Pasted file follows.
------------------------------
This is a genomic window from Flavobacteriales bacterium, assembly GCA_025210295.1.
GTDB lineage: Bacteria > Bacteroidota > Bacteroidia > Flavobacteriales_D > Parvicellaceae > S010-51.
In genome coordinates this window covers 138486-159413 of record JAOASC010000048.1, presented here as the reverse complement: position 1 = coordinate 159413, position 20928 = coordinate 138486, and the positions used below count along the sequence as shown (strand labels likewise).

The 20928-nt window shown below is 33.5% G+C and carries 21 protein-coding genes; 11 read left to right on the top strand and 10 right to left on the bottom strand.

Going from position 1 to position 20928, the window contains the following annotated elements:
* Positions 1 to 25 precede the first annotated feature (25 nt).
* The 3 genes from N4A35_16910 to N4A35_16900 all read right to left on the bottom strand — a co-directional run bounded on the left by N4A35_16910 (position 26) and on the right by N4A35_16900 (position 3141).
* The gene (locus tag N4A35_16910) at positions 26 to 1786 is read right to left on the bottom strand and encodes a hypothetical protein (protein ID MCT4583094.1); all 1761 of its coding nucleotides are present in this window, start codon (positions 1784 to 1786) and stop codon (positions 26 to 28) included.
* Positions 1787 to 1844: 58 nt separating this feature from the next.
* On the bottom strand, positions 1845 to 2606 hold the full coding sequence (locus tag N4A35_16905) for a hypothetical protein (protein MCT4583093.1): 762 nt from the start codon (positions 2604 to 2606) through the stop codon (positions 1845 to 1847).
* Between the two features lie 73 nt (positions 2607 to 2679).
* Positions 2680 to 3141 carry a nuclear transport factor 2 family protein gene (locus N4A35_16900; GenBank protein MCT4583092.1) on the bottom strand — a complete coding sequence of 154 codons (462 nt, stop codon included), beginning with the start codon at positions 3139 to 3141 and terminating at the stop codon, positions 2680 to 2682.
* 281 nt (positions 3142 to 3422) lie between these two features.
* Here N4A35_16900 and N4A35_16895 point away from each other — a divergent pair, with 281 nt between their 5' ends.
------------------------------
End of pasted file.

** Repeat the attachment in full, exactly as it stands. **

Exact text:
This is a genomic window from Flavobacteriales bacterium, assembly GCA_025210295.1.
GTDB lineage: Bacteria > Bacteroidota > Bacteroidia > Flavobacteriales_D > Parvicellaceae > S010-51.
In genome coordinates this window covers 138486-159413 of record JAOASC010000048.1, presented here as the reverse complement: position 1 = coordinate 159413, position 20928 = coordinate 138486, and the positions used below count along the sequence as shown (strand labels likewise).

The 20928-nt window shown below is 33.5% G+C and carries 21 protein-coding genes; 11 read left to right on the top strand and 10 right to left on the bottom strand.

Going from position 1 to position 20928, the window contains the following annotated elements:
* Positions 1 to 25 precede the first annotated feature (25 nt).
* The 3 genes from N4A35_16910 to N4A35_16900 all read right to left on the bottom strand — a co-directional run bounded on the left by N4A35_16910 (position 26) and on the right by N4A35_16900 (position 3141).
* The gene (locus tag N4A35_16910) at positions 26 to 1786 is read right to left on the bottom strand and encodes a hypothetical protein (protein ID MCT4583094.1); all 1761 of its coding nucleotides are present in this window, start codon (positions 1784 to 1786) and stop codon (positions 26 to 28) included.
* Positions 1787 to 1844: 58 nt separating this feature from the next.
* On the bottom strand, positions 1845 to 2606 hold the full coding sequence (locus tag N4A35_16905) for a hypothetical protein (protein MCT4583093.1): 762 nt from the start codon (positions 2604 to 2606) through the stop codon (positions 1845 to 1847).
* Between the two features lie 73 nt (positions 2607 to 2679).
* Positions 2680 to 3141 carry a nuclear transport factor 2 family protein gene (locus N4A35_16900; GenBank protein MCT4583092.1) on the bottom strand — a complete coding sequence of 154 codons (462 nt, stop codon included), beginning with the start codon at positions 3139 to 3141 and terminating at the stop codon, positions 2680 to 2682.
* 281 nt (positions 3142 to 3422) lie between these two features.
* Here N4A35_16900 and N4A35_16895 point away from each other — a divergent pair, with 281 nt between their 5' ends.